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This article is written by a student writer from the Her Campus at UC Berkeley chapter.

Every Monday night, music competition shows The Voice and American Idol compete for our attention. Idol has aired on ABC since 2002, while The Voice premiered on NBC years later in 2011. In recent seasons, Idol’s viewership seems to have taken a hit in competition with The Voice. This comes as a surprise considering Idol’s current panel of judges includes high-profile musicians Katy Perry, Luke Bryan, and Lionel Ritchie.

However, despite being second-choice to many, American Idol has been my all-time favorite show since I was seven years old. Here’s why:

#1: A trend-setter in the music-reality competition scene, American Idol has produced more long-term success, with A-listers including Kelly Clarkson, Carrie Underwood, Jennifer Hudson, Adam Lambert, Gabby Barrett… the list goes on. Not all of these big names even won their seasons, proving that the show is valuable in producing exactly what it intends: idols. Audience members may find The Voice more entertaining as a Monday-night activity, but Idol truly helps people of all backgrounds break into the music industry right before audiences’ eyes.

top-down photo of filled theatre seats
Alev Takil/Unsplash

#2: Despite The Voice’s sole emphasis on, well, people’s “voices,” American Idol isn’t oblivious to both good sound and sincere backstories. The Voice allows the celebrity vocal coaches to first pick contestants based just on their singing talent, as opposed to their looks and stories. Taking talent, background, and style into consideration, Idol contestants audition face-to-face with the judges’ panel so that they can be evaluated on their overall star quality. For example, in 2019, former dishwasher Alejandro Aranda had one of YouTube’s top-trending videos. Throughout the season, the judges guided him on his stage presence and confidence — and I saw him live in Berkeley in 2020.

#3: American Idol has seen a lot of changes at the judges’ table over the last 20 years, but the show has done especially well since Katy Perry, Luke Bryan, and Lionel Ritchie stepped up in 2018. More constructive and lively than the notorious Simon Cowell, the dynamic of the star-studded team is quite entertaining, too. Of course, current The Voice coaches are likewise a group of pop, country, and R&B stars (Kelly Clarkson, Blake Shelton, and John Legend), but the diversity in age and less-competitive nature of the judges on Idol separate the two shows.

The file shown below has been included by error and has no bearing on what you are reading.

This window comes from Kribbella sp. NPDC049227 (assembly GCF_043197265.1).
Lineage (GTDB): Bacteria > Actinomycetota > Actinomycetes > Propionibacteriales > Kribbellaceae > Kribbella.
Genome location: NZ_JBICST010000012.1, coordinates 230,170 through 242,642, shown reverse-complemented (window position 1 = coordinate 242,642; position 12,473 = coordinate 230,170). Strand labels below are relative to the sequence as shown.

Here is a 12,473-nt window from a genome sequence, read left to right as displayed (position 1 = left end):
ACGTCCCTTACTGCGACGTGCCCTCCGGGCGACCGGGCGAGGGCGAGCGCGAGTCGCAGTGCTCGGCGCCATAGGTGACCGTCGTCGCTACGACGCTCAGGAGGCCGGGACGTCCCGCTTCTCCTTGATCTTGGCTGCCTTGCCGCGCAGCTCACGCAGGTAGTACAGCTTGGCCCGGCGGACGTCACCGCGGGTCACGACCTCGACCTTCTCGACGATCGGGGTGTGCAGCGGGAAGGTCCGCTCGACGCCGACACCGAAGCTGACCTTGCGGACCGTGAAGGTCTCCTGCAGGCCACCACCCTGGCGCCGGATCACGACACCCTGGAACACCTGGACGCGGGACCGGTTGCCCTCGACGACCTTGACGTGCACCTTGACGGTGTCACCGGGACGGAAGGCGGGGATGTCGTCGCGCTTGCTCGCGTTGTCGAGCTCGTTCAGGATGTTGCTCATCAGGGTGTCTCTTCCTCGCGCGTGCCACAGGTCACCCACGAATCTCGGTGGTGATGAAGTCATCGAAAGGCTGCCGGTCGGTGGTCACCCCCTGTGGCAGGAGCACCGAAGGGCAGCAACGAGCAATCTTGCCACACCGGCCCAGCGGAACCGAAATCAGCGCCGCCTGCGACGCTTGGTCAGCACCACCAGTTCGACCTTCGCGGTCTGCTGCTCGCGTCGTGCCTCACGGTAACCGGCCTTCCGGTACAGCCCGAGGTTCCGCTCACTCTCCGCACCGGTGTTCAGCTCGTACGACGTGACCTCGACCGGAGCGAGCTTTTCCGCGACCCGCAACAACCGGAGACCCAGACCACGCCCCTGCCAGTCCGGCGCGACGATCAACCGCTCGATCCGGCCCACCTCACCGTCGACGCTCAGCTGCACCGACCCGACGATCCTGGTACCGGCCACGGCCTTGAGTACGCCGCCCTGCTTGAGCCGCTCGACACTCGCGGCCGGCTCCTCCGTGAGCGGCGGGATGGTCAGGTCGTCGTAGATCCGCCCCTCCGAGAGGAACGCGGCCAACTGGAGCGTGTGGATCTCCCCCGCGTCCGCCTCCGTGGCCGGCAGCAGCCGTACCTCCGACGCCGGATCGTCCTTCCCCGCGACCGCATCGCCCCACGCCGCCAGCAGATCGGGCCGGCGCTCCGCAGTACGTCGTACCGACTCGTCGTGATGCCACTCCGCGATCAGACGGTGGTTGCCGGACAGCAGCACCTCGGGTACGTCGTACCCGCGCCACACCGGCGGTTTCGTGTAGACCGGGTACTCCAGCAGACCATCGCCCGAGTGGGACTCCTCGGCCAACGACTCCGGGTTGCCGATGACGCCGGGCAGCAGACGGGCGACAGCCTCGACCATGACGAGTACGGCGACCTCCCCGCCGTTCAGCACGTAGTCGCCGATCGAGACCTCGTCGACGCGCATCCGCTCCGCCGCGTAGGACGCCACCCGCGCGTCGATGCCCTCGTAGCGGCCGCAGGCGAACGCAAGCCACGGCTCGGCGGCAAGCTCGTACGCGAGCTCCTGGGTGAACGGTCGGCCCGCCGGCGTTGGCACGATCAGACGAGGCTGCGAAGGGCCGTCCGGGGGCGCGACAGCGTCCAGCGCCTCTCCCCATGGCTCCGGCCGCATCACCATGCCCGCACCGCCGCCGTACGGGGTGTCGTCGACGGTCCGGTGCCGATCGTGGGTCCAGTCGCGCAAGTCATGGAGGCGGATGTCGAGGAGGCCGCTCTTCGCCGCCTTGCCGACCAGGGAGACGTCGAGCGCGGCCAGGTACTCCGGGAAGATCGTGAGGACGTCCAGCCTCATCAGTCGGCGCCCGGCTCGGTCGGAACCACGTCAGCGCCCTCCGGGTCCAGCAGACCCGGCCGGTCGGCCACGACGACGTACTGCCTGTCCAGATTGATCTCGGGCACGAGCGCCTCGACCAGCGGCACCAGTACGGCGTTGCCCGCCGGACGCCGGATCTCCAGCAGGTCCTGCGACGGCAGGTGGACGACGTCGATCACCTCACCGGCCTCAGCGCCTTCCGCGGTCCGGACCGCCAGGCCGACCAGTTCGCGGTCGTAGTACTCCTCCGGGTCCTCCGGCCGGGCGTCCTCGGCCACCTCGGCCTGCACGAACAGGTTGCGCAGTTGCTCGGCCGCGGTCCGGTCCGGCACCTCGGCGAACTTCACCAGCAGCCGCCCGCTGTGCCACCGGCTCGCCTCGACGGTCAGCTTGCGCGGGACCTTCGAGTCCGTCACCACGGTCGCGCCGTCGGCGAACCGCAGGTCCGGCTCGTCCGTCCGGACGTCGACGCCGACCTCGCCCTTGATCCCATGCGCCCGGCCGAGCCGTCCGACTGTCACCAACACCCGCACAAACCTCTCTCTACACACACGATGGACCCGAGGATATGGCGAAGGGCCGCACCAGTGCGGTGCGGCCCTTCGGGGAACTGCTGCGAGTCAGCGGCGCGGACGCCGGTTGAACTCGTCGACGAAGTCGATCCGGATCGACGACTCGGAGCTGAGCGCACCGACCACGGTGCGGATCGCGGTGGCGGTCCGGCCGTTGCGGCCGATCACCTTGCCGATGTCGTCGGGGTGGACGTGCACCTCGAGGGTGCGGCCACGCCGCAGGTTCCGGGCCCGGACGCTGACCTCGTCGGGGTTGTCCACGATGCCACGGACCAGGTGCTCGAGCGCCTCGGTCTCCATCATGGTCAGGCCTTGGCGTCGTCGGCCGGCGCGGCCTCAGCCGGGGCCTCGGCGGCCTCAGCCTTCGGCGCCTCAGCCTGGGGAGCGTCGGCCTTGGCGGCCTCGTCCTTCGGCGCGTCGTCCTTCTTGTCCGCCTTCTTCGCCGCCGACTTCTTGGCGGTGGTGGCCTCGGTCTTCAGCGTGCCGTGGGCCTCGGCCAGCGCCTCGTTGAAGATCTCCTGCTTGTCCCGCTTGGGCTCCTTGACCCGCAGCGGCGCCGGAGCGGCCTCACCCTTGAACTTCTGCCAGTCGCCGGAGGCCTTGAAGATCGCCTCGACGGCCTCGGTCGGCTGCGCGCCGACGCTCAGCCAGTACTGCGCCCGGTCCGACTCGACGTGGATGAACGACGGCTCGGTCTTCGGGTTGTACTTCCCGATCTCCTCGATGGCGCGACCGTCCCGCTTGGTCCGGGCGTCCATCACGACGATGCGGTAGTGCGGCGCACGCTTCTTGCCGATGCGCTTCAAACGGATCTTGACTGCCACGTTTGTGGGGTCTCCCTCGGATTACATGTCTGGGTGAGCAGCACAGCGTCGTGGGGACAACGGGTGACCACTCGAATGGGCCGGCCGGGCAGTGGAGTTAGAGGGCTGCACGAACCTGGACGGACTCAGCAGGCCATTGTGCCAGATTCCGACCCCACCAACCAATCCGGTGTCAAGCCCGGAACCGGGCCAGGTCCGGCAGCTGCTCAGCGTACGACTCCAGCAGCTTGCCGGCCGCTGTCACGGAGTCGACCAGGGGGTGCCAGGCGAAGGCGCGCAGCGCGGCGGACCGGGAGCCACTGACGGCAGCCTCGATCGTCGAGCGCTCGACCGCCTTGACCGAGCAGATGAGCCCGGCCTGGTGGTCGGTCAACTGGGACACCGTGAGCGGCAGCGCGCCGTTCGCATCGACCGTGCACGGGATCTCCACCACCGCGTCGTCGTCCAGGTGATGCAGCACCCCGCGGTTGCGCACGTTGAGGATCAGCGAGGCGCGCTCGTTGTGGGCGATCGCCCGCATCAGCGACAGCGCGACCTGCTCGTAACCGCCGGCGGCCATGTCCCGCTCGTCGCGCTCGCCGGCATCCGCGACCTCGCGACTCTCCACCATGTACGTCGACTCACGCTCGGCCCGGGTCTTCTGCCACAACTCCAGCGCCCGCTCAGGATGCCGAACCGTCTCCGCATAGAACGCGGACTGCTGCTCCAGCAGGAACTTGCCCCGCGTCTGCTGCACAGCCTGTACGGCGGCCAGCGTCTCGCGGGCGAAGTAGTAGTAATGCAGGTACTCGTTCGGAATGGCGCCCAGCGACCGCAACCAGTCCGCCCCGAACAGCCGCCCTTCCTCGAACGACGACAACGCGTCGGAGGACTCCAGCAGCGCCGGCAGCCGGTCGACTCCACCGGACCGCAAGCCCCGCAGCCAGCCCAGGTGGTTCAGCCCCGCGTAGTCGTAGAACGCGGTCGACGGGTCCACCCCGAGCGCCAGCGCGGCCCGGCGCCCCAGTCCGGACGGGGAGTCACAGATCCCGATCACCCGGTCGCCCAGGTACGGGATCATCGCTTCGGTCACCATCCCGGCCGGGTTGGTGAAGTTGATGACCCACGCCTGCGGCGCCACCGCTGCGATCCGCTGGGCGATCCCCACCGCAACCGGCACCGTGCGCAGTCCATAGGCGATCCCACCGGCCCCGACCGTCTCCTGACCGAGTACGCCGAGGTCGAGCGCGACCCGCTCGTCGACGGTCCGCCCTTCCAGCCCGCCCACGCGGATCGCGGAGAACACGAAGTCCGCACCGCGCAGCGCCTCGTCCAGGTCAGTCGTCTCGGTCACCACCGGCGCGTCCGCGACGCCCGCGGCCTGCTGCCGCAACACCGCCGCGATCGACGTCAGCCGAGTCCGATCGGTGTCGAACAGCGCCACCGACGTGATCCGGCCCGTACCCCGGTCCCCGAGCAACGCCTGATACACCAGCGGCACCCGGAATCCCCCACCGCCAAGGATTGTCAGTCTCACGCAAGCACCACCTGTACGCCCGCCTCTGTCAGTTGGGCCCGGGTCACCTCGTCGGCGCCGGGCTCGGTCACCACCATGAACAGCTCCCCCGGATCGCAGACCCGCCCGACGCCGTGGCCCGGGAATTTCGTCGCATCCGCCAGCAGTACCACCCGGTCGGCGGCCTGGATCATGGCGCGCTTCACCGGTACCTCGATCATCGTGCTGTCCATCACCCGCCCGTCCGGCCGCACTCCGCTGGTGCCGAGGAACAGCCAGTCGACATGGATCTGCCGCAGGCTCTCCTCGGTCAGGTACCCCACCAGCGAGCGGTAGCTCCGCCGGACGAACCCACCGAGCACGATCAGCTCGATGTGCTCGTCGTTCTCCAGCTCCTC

woman wearing black shirt eating popcorn
Photo by JESHOOTS.com from Pexels

Granted, I’ve never watched a full season of The Voice, but I will defend the quality of Idol to no end. Whether or not you’ve been tuning in, you should definitely check out Idol contestants Grace Kinstler and Ava August on YouTube during your next study break.  Not to give a spoiler, but the 20-year-old Berklee College of Music student and 15-year-old singer-songwriter seem to be the ones to beat in season 19.

Sydney Segal

UC Berkeley '23

Sydney Segal is a 3-year member of Her Campus at Berkeley, pursuing a Bachelor’s degree in Media Studies with minors in Journalism and Spanish language, literature & culture. She is currently an editorial assistant for Marin Living magazine and a returning intern for CNBC’s Social Media team.
Melody A. Chang

UC Berkeley '19

As a senior undergraduate, I seek out all opportunities that expand my horizons, with the aim of developing professionally and deepening my vision of how I can positively impact the world around me. While most of my career aims revolve around healthcare and medicine, I enjoy producing content that is informative, engaging, and motivating.  In the past few years, I have immersed myself in the health field through working at a private surgical clinic, refining my skills as a research assistant in both wet-lab and clinical settings, shadowing surgeons in a hospital abroad, serving different communities with health-oriented nonprofits, and currently, exploring the pharmaceutical industry through an internship in clinical operations.  Career goals aside, I place my whole mind and soul in everything that I pursue whether that be interacting with patients in hospice, consistently improving in fitness PR’s, tutoring children in piano, or engaging my creativity through the arts. Given all the individuals that I have yet to learn from and all the opportunities that I have yet to encounter in this journey, I recognize that I have much room and capacity for growth. Her Campus is a platform that challenges me to consistently engage with my community and to simultaneously cultivate self-expression.